In keeping one of the many promises made on the campaign trail last year, President Barack Obama will address the NAACP at its centennial celebration in July, the organization said at a news conference Tuesday.
While speaking at the NAACP’s 99th annual convention the then junior senator from Illinois and presidential hopeful pledged that if elected, he would attend the 100-year anniversary celebration, and the now president is expected to keep his word.
“The NAACP still fights for all of us today by working to make the American dream a reality for everyone,” Bloomberg said at Cooper Square, the site of the NAACP’s first public meeting in 1909.
The conference, which is scheduled to run from July 11-16, is expected to attract more than 2,000 youth alone. It will also bring in $5 million to $7 million in direct revenue, Bloomberg said, a welcome amount as the city faces mounting budgetary issues.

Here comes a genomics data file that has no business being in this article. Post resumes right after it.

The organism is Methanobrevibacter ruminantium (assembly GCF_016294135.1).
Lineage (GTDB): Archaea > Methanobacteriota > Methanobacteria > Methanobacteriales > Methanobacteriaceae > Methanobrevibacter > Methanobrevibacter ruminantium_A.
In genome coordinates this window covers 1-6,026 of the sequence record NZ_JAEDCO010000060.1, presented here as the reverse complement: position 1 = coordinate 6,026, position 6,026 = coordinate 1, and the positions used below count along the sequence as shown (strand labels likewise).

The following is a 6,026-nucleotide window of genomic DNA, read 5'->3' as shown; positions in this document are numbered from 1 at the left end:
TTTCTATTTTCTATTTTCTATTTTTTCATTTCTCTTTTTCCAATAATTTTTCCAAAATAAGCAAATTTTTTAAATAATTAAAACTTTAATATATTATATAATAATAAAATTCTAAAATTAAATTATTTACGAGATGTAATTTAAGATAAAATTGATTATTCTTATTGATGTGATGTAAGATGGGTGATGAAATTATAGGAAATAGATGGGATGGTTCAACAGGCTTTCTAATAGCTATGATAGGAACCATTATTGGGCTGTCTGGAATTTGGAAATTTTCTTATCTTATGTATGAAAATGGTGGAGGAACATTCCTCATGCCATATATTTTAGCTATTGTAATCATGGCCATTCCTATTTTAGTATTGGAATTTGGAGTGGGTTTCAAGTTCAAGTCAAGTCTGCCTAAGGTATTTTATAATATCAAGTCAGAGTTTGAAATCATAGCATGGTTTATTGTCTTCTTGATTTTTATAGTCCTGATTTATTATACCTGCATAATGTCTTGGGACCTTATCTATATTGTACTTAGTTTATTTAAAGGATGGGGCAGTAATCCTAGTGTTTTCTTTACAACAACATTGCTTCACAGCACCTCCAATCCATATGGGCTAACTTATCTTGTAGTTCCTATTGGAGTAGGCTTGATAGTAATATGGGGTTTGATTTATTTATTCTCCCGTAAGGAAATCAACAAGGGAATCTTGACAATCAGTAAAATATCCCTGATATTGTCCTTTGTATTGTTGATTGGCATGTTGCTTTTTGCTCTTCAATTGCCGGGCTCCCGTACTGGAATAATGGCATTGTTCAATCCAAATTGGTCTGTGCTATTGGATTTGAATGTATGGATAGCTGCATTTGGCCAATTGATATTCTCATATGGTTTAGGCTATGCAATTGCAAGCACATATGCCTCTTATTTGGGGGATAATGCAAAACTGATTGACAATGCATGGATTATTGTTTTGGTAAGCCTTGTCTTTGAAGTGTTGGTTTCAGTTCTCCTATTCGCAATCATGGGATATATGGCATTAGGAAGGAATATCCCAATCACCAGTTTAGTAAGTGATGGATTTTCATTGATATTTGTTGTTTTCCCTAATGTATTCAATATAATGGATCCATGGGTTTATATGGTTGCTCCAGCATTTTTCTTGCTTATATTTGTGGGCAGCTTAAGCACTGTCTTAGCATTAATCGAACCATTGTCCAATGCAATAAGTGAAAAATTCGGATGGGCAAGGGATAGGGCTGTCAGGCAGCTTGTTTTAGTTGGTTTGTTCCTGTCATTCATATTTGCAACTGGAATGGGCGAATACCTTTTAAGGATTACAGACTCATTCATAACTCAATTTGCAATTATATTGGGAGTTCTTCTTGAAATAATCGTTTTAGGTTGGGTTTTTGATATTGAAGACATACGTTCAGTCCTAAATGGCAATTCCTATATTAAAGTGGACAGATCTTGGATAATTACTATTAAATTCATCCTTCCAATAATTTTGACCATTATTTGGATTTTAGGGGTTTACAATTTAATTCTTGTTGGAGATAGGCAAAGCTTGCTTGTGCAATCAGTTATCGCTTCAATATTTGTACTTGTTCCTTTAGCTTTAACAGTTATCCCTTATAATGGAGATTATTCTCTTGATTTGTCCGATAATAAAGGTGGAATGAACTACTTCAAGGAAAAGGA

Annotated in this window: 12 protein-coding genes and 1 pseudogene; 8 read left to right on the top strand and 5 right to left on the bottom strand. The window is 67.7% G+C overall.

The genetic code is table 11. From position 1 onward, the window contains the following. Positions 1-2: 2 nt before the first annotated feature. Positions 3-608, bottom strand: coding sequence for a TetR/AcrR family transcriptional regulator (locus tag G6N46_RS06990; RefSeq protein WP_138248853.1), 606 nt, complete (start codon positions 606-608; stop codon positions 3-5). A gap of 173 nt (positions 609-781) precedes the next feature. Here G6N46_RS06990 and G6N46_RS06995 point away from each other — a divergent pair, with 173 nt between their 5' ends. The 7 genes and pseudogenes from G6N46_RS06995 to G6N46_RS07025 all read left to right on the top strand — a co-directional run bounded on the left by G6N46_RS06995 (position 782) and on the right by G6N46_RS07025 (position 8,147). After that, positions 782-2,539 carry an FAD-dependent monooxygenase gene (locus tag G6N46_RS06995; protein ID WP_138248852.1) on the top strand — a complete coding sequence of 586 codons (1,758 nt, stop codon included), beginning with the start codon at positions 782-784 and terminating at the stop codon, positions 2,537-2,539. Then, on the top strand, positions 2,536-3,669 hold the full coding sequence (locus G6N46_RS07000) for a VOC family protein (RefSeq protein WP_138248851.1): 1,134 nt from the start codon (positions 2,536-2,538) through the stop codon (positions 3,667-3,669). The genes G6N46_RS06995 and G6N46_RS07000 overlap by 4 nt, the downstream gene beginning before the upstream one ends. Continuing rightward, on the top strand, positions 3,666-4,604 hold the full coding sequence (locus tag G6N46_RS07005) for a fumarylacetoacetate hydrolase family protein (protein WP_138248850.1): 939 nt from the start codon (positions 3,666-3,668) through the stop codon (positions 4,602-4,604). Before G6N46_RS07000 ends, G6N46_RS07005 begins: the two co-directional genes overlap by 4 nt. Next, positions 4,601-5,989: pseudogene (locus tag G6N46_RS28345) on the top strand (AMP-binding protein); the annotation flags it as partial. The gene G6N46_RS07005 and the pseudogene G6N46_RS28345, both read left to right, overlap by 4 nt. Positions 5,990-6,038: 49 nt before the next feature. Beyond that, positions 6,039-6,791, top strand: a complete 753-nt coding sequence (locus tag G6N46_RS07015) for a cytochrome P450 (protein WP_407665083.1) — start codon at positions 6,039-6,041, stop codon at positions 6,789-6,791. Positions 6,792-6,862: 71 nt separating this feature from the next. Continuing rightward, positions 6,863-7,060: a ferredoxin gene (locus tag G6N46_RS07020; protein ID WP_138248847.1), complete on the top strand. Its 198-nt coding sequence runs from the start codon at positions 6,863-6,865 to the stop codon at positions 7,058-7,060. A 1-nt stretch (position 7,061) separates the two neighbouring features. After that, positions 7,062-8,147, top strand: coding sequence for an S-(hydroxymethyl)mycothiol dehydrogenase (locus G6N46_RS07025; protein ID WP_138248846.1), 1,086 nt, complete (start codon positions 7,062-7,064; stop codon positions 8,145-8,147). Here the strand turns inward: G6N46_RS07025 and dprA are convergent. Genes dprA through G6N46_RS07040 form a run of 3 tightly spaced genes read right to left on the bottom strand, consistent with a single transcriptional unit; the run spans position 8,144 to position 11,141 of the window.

“When we set out [to hold this celebration] we said it would take about $5 million to put it on,” Dukes said. “I am pleased to announce we’ve almost met our goal,” she added, while thanking city officials and Earl G. Graves Sr. Chairman and Publisher of Black Enterprise, for their fundraising efforts and support.
Bloomberg closed out the ceremony presenting a plaque honoring the organization’s dedication to fighting discrimination to Jealous, Duke and other members of the NAACP.
In recognition of the tough economic climate the NAACP will host a diversity job fair. In addition, Gen. Colin Powel and Attorney General Eric Holder are also expected to attend the celebration, which will be held at the New York Hilton.
Registration fees for the conference range from $15 for a daily admission for youth to $100 for an adult full registration. Tickets for luncheons are extra. Click here for complete registration information.